It would be deceiving to claim a return to nature since there has never been a real departure from it. Buildings complete nature as much as nature finishes buildings (and ultimately erodes and ruins them). Through a self-referential definition of architectonic format, by means of rather basic walls, floors, roofs and openings on them, the studio will explore this fundamental form of reciprocity: a series of cottages for remote locations will be understood as articulation devices to mediate from one nature to another, from a conditioned confinement for a voluntarily secluded couple to an emancipated and vulnerable wild domain.
By “format” we mean a spatial character without particular size, a field of action within a singular outline (in this case, the five formats derived from a rectangular volume, that is: the dice, the plate, the block, the strip and the tower). By “basic” we mean a primary level of complexity for discreet and ubiquitous elements (e.g. those 1:1, 1:2, 2:3 or 3:4 ratio fenestrations one might find in any unpretentious provincial settlement). By “remote” we mean the extreme edge of sublime settings along the Chilean National Park system (perhaps assuming that “every paradise is a lost one”). By “cottage” we mean more than a tent but less than a house (a domestic interior that certainly exceeds our physiological functions to a degree of inutility, irrationality and fantasy). By “couple” we mean the unprecedented current paradigm of a non-hierarchical, and rather intimate, productive relationship (far from Heidegger and his wife and closer to Gilbert & George). By “seclusion” we imply a physical detachment from the urban life without losing communication (therefore influence) with its culture.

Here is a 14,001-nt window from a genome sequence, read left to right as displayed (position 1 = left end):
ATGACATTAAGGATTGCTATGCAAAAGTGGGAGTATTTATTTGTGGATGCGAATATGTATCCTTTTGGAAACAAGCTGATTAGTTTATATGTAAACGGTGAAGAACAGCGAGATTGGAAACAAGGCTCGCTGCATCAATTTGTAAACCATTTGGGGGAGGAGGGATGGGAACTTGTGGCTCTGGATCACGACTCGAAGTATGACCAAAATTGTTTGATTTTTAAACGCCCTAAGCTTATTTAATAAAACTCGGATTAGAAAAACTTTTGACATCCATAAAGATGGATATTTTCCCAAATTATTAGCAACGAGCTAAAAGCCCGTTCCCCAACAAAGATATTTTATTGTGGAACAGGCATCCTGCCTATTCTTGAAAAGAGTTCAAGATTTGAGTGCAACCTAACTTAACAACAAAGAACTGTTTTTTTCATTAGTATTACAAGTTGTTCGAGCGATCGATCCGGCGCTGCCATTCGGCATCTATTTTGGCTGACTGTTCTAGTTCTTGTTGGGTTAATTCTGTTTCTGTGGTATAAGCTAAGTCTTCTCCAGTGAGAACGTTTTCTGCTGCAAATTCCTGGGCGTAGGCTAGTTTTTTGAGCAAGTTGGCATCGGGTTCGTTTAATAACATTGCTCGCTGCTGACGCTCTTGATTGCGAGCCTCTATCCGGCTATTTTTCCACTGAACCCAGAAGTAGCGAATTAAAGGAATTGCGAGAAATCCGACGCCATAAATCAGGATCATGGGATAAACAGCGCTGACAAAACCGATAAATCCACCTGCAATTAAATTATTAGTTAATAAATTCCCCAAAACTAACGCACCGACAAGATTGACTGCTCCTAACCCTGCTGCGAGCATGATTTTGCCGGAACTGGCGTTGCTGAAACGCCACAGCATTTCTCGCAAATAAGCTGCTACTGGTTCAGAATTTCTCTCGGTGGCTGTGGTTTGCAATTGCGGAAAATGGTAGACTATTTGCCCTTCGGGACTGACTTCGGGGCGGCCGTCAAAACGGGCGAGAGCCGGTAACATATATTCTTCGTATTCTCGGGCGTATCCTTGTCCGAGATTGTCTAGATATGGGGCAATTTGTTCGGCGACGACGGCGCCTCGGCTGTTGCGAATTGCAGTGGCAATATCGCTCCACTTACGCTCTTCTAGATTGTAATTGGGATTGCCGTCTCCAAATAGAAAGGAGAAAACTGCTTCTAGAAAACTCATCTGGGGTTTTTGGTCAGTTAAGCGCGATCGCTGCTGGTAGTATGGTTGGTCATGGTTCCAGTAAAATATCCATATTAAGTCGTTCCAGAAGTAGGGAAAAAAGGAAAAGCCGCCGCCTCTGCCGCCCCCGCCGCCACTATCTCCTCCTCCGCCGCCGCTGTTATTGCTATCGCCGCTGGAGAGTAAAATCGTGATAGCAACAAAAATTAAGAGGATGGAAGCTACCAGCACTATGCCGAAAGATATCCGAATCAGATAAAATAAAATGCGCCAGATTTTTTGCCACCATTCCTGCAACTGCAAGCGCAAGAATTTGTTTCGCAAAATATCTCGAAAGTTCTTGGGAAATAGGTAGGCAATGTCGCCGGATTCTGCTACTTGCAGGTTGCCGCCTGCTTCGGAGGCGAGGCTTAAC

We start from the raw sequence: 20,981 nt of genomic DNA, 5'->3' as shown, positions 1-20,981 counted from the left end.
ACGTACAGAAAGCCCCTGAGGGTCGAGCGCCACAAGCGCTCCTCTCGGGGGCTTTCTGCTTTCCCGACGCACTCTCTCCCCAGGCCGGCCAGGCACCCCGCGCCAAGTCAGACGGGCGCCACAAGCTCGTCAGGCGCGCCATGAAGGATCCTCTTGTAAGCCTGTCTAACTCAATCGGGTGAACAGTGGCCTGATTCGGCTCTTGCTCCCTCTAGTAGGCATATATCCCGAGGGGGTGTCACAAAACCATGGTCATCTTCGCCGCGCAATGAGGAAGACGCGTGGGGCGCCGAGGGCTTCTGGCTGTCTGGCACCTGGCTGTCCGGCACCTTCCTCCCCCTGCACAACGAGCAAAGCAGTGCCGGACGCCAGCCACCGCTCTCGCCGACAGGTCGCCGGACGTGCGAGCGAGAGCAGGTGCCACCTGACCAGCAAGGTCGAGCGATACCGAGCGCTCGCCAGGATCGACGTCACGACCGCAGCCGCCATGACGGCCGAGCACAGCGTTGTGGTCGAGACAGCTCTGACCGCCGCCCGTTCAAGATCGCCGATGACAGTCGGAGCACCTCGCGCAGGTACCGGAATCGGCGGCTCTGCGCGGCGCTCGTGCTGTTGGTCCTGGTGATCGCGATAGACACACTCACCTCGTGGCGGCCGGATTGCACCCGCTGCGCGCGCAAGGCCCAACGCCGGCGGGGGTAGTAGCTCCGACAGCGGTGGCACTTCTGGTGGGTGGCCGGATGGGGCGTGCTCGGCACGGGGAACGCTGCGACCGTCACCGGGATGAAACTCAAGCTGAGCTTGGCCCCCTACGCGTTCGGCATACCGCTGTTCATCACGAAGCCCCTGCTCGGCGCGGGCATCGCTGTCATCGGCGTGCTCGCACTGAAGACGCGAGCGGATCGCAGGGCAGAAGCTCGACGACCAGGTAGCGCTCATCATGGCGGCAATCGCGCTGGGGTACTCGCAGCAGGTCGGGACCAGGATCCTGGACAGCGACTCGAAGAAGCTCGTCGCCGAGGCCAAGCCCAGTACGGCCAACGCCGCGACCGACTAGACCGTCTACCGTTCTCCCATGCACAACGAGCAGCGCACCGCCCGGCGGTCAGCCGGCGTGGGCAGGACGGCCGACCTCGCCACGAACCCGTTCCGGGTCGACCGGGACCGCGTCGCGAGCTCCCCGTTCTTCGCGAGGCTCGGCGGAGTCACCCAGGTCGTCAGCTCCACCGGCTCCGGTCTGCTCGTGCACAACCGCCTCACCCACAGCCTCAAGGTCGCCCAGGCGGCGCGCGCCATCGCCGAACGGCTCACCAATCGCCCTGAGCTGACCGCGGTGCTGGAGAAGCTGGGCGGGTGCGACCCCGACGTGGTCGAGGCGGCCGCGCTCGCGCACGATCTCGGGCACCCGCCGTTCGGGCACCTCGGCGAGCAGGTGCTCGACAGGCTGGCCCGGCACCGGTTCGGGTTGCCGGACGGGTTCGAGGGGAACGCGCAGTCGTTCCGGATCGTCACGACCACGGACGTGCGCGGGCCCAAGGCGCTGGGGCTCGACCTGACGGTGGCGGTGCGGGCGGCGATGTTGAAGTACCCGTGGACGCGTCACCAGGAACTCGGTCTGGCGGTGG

All in all, after overcoming the myth of the idyllic garden, the heavenly countryside filled with fruits and flowers became the land for agricultural production overlapped with an original need for pure enjoyment, for the sheer pleasure of unpolluted nature. And perhaps between that labor and that leisure time there is another time, a loose one (lost and lax at once), a temporal space not only for procrastinating at work but also for serendipity and contemplation in solitude. Once more, the paradox is simple: nature is unintentional; artefacts are not.
Following our Naïve Intention program, the studio will speculate on the apparent contradiction between intentionality and chance, rationality and futility, prediction and circumstance. Based on given constrains, every student will elaborate an inventory of architectonic propositions. A selection of them will later be developed in pairs through handmade models, drawings and paintings.
This course has an irregular meeting schedule.
Mauricio Pezo and Sofia von Ellrichshausen will be in residence on August 30 and 31, September 6, and 7, October 4, 5, 25, and 26, November 1, 2, 15, 16, 19, and 20, and December 10, 11, or 12 for Final Reviews.
The instructors will also be available throughout the weeks that they are on campus to make up for “off-week” missed time.